Sunday, 29 September 2013

Turning Japanese

Nagora is a samurai of great honour
Blog's quiet at the moment as I'm spending a lot of time learning Japanese using Heisig's system and the Obenkyo application on my phone, which is working very well. However, if anyone else is interested in trying this be warned that Obenkyo is based on the 5th edition of Heisig's Remebering the Kanji and the cross-referencing will not work with either the new 6th edition or the older ones.

With 70 minutes to spend on the Tube each day, I've been able to get up to 508 Kanji memorized pretty quickly, which only leaves another 1600 to go!

I have also learned the Hiragana (using Heisig's method as well), but of course that gets you nothing other than the ability to read out some Japanese without any comprehension. Learning 500 Kanji means I've learnt 500 actual words/concepts which I can use to read and comprehend text. This is a lot more satisfying, especially now I work beside SOAS and have access to huge amounts of Japanese books, magazines, and newspapers. As fragments become lines and lines become paragraphs of understandable text it is a great boost to morale and I'd heartily recommend learning Kanji before tackling phonetic Japanese, especially as there are many Japanese books which are almost totally written in Kanji. If you can get a Japanese text about something or somewhere you know about it's useful too; I'm using a Japanese guidebook to London.

The ultimate goal is to be able to visit Japan and be able to get about without help - reading signs, maps and so forth - so verbal communication to others is definitely a secondary requirement for me and I'm happy to leave it until I can read and write useful amounts. The downside is that, as Heisig says, knowing 50% of the 2000 common Kanji isn't really enough - they're genuinely "common" and normal text has a wide variety of them, just as written English casually draws on thousands of words without seeming flowery or overblown. So Heisig presents the Kanji in an order that suits his memorisation method rather than the more normal presentation in frequency order. This means that the symbol for person (人) is #951 in his system, whereas it usually turns up in the first ten or so Kanji in flashcards and dictionaries.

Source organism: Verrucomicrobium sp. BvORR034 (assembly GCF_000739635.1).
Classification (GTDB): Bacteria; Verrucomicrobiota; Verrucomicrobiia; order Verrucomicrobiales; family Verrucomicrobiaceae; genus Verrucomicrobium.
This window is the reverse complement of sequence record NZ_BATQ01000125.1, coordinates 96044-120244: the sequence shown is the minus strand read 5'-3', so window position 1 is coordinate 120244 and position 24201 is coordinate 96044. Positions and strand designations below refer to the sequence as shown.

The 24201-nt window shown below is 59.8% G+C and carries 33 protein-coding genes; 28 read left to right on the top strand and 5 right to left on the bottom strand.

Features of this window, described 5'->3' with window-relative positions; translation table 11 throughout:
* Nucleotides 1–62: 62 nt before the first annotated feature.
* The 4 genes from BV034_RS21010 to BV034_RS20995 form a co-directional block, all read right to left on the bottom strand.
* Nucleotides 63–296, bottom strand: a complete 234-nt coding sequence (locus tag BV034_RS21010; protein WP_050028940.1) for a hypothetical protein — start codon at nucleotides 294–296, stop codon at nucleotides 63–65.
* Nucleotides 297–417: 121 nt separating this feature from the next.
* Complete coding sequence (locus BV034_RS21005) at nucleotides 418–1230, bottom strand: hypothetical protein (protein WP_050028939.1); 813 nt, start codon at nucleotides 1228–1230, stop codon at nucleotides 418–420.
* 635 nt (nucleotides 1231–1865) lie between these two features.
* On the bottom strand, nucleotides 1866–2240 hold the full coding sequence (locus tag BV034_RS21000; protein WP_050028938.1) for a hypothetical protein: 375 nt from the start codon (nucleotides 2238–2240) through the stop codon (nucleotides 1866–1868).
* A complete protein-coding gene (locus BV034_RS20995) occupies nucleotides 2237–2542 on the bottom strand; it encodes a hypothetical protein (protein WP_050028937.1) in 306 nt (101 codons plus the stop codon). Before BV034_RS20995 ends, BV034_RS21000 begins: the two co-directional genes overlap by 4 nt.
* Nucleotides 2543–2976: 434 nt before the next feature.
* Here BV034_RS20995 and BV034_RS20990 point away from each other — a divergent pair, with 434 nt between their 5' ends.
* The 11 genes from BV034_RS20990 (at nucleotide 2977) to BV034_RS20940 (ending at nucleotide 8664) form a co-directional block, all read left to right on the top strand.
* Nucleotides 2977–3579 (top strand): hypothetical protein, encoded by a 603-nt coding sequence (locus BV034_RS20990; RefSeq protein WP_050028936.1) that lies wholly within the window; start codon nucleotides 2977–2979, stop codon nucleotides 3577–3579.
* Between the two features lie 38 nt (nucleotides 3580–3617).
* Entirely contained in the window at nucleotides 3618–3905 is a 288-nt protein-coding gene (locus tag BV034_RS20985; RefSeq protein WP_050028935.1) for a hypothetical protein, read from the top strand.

The major downside of not learning the sounds of the Kanji is that it makes it impossible to take advantage of Emac's very impressive Japanese support which depends on the user being able to type the phonetics and then choose from a menu of Kanji.

Heisig's method for the Hiragana leaves something to be desired, by the way, if one is a native English speaker rather than an American. He suggests mnemonics for the sound of each symbol and links that back to a word which has a similar sound in American and if you aren't American it can be rather weird. The worst example is the mnemonic for あ (an "a" sound) which Heisig links to "otter"! Try saying it with a broad American accent and it's a bit clearer: "ay is fer ahtter, y'know?" sort of thing. So, you have to patch the method up a bit if you're not from the right part of the world but other than that it works well and of course the Kanji are not affected by this as he's not trying to teach you the pronunciation of those.

So, that's what I'm doing at the moment.

1 comment:

  1. Oh, nice! Putting me to shame, mate. I need to press on with my Kanji learning, and certainly have a more urgent reason (I suppose)!